Daniel Menche: A Northwest Noise Master
- Words: Michael Byrne
Portland is a beautiful city; it contains one of the largest urban wilderness areas in the world (Forest Park). But even on days when you can see all three of the mountains that surround Portland, when its two rivers feel like actual forces of nature rather than landmarks, you can still get lost in the Portland scene and, well, miss the forest while chilling with the young creative trees.
Portland, like so many Northwest towns, has shaped itself in relation to its terrain. And it’s the local landscape that shapes the music of Daniel Menche, an enigmatic, masterful, and incredibly prolific drone craftsman who has been making music in the city for 15 years.
“If I put my body in a physical state in nature–that’s the gasoline that I rely [on],” Menche says. “Nothing against community and friends,” he adds.
Menche’s music, as documented on an untold number of physical and digital releases, is unified by both its density and its chaos. The strata and activity within each piece, mostly generated from contact-mic’d surfaces, is almost overwhelming; even at its most abrasive, it’s entrancing, while too dense to ever really feel sharp or painful. If this music has a creed, it’s Menche’s tagline: “What does blood sound like?” The motto is also beguilingly literal: A Menche performance sometimes consists of the extremely fit musician contact-mic’ing his own arteries and heartbeat as source sounds for noise drones.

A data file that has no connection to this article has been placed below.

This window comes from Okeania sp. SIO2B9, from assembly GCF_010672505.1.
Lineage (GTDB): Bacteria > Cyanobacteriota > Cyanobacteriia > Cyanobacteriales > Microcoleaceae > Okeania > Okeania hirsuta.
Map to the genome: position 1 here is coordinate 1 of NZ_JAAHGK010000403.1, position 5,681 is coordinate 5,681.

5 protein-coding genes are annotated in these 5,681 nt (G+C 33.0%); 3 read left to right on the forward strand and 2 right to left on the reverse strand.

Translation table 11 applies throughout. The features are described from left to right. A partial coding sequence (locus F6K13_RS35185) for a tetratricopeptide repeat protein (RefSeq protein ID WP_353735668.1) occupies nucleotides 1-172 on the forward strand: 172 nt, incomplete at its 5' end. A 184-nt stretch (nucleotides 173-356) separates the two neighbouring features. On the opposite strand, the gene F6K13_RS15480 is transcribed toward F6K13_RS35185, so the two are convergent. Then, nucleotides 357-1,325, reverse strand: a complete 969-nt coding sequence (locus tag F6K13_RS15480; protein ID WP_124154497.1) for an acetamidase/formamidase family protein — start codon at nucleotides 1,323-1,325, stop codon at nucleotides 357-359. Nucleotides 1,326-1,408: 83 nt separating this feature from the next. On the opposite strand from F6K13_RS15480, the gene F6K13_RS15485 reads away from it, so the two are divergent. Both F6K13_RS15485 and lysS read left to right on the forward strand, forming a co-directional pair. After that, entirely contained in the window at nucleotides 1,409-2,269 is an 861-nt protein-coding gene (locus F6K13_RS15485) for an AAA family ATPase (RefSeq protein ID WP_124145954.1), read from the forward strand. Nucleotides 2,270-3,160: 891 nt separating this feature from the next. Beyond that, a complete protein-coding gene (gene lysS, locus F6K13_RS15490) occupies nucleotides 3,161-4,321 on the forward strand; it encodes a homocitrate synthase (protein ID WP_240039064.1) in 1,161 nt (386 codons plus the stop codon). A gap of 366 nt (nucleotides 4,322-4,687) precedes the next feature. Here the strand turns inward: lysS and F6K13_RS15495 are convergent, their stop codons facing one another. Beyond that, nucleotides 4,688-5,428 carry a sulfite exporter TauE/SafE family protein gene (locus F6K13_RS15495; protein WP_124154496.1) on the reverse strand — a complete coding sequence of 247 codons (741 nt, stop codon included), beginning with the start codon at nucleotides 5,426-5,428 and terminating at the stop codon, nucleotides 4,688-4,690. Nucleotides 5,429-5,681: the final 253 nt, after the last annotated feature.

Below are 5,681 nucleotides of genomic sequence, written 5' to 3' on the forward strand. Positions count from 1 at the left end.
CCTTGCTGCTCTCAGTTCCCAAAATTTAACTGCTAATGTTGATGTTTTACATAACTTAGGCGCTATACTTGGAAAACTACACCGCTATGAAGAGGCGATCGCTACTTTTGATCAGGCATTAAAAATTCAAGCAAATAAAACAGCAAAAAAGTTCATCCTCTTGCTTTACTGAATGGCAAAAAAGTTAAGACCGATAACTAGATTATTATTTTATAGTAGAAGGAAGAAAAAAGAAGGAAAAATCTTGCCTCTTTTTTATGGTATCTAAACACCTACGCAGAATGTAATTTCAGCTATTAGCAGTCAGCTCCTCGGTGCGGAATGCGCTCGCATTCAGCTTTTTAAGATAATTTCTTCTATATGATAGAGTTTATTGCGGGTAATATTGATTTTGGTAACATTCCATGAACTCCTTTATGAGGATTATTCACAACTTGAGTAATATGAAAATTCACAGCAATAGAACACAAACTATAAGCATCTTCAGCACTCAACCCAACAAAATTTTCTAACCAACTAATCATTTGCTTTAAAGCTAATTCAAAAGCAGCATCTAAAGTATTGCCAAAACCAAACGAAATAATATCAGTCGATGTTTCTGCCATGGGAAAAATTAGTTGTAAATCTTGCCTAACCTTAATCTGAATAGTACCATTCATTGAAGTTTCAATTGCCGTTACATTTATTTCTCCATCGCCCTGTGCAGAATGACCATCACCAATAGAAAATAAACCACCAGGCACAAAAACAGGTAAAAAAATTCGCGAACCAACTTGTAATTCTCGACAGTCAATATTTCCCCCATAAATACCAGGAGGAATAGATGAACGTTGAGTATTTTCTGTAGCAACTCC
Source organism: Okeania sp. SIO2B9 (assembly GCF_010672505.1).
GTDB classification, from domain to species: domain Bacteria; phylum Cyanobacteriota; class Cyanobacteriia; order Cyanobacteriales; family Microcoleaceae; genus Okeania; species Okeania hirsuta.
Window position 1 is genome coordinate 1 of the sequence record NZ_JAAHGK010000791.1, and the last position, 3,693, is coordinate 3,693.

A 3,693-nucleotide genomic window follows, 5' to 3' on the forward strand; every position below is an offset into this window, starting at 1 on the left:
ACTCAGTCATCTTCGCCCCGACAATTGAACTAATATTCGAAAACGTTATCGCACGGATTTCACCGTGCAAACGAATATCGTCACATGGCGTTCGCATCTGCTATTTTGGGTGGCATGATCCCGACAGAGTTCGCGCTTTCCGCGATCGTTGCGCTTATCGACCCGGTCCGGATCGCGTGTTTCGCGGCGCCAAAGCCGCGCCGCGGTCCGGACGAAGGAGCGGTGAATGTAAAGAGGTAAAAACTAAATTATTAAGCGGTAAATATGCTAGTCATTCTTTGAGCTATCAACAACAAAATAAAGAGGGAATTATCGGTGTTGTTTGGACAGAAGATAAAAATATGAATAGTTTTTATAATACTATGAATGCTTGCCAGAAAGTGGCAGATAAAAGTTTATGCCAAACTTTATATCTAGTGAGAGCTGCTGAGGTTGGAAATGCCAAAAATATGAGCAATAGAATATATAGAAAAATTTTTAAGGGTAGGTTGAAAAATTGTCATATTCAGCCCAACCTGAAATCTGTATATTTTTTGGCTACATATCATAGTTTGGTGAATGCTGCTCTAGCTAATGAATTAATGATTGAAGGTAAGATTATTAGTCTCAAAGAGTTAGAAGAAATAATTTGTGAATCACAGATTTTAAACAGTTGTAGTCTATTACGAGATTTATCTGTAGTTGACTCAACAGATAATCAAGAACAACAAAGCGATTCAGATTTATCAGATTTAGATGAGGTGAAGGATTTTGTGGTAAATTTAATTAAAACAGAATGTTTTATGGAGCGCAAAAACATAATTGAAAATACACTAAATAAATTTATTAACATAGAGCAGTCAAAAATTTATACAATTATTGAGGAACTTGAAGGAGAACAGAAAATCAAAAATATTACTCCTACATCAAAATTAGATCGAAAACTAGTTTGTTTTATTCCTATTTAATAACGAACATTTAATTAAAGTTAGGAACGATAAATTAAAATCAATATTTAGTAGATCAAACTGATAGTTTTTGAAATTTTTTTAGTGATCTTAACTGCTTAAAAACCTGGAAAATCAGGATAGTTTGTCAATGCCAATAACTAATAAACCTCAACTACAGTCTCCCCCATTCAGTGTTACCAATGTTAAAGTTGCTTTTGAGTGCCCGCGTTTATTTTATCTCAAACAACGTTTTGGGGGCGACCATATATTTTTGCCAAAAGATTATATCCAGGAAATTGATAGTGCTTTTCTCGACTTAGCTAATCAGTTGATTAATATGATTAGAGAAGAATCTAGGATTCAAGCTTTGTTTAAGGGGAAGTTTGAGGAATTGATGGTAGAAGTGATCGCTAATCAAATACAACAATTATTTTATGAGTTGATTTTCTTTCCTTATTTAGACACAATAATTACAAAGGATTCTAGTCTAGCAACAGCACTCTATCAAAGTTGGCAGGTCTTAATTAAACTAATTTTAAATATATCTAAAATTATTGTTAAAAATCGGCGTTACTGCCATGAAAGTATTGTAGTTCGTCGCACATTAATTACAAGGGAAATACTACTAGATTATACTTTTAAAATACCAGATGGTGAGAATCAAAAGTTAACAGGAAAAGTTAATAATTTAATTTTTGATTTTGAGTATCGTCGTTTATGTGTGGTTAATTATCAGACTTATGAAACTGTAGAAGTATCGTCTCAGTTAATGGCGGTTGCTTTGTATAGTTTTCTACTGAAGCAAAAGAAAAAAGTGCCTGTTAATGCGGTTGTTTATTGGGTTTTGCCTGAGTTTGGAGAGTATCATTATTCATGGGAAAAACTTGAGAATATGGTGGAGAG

“Everything is always growing [in my music,]” says Menche. “It’s like watching a forest in time-lapse. Everything is coming and going so fast. It’s like seasons. It’s letting the sounds live on their own; letting them grow on their own.”
Several years back, Menche made an interesting transition into percussive composition; he was aiming to make music “as animalistic as possible–music that can outrun,” he explains. “If I listen to it while running, it would break me.”
This led to what would eventually become 2006’s Concussions on the now-defunct S.F. label Asphodel. “A few versions I was able to outrun, [and] I was like, ‘This isn’t good enough,’” he says. “After many attempts, many hours, I got this two-hour mix. I started running and got into this static state of intensity of spiritual violence. I came off the trail punching trees. I came out of Forest Park crawling, with all of these scratches and bruises. Other joggers were looking at me like I was insane.”
Favorite Portland artist:
Eric Stotik. Any time he shows his paintings in the gallery, it’s like Slayer comes to town.
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